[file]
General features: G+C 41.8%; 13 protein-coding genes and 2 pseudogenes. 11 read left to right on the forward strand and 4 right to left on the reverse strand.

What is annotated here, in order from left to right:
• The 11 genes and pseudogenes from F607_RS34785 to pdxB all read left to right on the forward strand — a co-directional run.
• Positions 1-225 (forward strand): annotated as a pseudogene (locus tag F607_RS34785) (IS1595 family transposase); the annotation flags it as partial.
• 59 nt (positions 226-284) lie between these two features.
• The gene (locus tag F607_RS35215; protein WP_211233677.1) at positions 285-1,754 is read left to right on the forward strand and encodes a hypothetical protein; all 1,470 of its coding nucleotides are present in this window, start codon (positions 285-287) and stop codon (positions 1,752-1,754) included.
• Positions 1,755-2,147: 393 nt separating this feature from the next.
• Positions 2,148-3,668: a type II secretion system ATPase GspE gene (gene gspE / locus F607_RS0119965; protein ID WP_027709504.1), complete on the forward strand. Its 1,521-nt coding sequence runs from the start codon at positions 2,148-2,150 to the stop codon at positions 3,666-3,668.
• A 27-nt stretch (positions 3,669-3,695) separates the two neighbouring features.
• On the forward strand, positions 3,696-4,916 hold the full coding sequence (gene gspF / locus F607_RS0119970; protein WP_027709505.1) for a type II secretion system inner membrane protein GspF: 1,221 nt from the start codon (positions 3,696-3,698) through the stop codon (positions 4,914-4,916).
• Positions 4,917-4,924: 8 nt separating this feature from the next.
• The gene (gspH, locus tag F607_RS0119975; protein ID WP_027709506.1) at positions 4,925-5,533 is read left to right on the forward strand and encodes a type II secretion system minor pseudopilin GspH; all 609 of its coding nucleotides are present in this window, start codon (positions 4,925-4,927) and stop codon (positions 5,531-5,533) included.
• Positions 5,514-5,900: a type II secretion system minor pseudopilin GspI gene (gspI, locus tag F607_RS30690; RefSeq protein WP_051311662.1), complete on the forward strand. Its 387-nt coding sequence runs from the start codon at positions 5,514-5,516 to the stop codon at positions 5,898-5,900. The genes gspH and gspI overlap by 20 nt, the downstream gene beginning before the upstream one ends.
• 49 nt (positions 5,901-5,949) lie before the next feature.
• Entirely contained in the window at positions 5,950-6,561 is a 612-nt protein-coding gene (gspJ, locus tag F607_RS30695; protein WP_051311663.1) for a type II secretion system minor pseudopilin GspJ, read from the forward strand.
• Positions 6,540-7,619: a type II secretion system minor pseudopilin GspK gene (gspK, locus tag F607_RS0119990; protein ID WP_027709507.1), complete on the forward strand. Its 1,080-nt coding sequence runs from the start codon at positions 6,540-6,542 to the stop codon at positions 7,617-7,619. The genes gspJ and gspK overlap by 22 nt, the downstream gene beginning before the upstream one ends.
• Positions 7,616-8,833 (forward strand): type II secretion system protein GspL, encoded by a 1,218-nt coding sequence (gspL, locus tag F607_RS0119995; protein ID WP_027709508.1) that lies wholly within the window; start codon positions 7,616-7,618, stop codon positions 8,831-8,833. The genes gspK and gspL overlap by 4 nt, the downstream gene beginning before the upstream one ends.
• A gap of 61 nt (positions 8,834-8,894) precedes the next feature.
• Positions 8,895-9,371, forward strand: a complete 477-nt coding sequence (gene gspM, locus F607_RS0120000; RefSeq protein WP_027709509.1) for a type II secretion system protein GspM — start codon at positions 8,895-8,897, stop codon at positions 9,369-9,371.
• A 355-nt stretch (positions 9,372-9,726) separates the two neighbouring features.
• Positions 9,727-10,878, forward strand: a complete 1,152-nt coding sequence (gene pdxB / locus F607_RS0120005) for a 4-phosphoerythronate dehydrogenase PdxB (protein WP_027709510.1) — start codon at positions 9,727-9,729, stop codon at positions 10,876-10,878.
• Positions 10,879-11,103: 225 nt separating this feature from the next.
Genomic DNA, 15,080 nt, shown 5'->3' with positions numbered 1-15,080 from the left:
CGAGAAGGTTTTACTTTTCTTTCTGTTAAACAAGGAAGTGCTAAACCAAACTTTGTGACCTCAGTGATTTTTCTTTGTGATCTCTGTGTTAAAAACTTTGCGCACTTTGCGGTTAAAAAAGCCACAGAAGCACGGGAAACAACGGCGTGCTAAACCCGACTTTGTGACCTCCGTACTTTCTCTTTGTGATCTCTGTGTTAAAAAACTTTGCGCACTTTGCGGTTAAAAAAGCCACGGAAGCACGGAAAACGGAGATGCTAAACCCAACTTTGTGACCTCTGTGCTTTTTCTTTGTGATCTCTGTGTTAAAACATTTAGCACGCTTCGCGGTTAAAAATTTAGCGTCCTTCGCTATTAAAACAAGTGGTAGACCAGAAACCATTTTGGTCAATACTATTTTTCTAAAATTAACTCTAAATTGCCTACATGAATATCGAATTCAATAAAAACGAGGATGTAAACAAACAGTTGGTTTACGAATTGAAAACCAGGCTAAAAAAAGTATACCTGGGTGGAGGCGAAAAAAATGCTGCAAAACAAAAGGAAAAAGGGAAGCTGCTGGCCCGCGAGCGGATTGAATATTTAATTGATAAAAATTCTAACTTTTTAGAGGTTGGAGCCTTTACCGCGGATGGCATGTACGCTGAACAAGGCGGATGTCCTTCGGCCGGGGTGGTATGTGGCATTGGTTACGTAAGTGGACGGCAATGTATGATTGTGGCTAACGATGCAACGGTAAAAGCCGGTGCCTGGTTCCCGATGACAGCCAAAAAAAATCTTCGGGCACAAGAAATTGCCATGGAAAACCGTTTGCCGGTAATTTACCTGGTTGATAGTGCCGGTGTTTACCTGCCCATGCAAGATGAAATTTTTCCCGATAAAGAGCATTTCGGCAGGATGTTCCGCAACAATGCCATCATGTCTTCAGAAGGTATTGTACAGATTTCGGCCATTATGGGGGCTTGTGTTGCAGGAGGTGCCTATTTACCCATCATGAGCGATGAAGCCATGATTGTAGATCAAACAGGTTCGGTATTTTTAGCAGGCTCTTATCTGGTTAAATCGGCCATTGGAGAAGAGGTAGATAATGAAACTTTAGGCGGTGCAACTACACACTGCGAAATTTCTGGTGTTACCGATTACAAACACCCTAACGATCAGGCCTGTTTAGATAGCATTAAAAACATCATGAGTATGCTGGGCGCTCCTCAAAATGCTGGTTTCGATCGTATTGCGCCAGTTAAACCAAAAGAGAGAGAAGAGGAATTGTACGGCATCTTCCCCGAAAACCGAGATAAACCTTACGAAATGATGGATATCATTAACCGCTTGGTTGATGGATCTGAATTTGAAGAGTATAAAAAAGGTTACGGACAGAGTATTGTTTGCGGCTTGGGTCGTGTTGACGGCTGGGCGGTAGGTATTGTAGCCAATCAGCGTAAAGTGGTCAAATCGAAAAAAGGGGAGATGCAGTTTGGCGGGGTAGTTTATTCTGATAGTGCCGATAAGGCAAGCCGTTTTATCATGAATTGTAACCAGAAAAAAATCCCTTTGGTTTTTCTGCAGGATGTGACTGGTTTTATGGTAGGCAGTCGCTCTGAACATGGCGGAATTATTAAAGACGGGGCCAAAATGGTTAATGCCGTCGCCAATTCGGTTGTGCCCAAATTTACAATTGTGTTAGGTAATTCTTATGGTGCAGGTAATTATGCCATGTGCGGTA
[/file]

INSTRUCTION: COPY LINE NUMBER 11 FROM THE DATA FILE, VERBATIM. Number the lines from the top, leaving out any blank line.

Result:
• Positions 4,917-4,924: 8 nt separating this feature from the next.